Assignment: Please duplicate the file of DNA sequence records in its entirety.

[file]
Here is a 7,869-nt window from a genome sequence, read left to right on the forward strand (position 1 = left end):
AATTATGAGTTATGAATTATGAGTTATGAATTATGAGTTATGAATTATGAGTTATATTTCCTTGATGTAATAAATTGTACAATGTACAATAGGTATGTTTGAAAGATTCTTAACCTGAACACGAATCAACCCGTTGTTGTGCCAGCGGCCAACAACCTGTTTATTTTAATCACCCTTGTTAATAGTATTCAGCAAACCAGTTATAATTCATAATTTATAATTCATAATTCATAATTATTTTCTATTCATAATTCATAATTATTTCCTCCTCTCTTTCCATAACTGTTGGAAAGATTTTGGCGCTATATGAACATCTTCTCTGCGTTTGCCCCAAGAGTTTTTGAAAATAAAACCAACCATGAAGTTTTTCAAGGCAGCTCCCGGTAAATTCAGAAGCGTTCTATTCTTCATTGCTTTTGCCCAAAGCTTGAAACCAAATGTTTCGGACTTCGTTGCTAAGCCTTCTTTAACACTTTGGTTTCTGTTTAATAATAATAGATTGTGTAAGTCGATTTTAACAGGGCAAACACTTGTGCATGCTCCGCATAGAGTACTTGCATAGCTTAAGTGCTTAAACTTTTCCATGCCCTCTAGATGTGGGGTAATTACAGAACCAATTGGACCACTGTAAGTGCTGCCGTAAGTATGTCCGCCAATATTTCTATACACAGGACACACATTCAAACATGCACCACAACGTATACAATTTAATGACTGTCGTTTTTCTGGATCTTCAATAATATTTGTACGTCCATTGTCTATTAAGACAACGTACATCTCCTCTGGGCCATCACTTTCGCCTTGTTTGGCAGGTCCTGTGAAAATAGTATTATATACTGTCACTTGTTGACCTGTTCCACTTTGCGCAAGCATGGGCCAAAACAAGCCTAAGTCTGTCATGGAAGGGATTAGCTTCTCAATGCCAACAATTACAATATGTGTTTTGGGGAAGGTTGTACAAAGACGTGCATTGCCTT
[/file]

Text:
Here is a 7,869-nt window from a genome sequence, read left to right on the forward strand (position 1 = left end):
AATTATGAGTTATGAATTATGAGTTATGAATTATGAGTTATGAATTATGAGTTATATTTCCTTGATGTAATAAATTGTACAATGTACAATAGGTATGTTTGAAAGATTCTTAACCTGAACACGAATCAACCCGTTGTTGTGCCAGCGGCCAACAACCTGTTTATTTTAATCACCCTTGTTAATAGTATTCAGCAAACCAGTTATAATTCATAATTTATAATTCATAATTCATAATTATTTTCTATTCATAATTCATAATTATTTCCTCCTCTCTTTCCATAACTGTTGGAAAGATTTTGGCGCTATATGAACATCTTCTCTGCGTTTGCCCCAAGAGTTTTTGAAAATAAAACCAACCATGAAGTTTTTCAAGGCAGCTCCCGGTAAATTCAGAAGCGTTCTATTCTTCATTGCTTTTGCCCAAAGCTTGAAACCAAATGTTTCGGACTTCGTTGCTAAGCCTTCTTTAACACTTTGGTTTCTGTTTAATAATAATAGATTGTGTAAGTCGATTTTAACAGGGCAAACACTTGTGCATGCTCCGCATAGAGTACTTGCATAGCTTAAGTGCTTAAACTTTTCCATGCCCTCTAGATGTGGGGTAATTACAGAACCAATTGGACCACTGTAAGTGCTGCCGTAAGTATGTCCGCCAATATTTCTATACACAGGACACACATTCAAACATGCACCACAACGTATACAATTTAATGACTGTCGTTTTTCTGGATCTTCAATAATATTTGTACGTCCATTGTCTATTAAGACAACGTACATCTCCTCTGGGCCATCACTTTCGCCTTGTTTGGCAGGTCCTGTGAAAATAGTATTATATACTGTCACTTGTTGACCTGTTCCACTTTGCGCAAGCATGGGCCAAAACAAGCCTAAGTCTGTCATGGAAGGGATTAGCTTCTCAATGCCAACAATTACAATATGTGTTTTGGGGAAGGTTGTACAAAGACGTGCATTGCCTT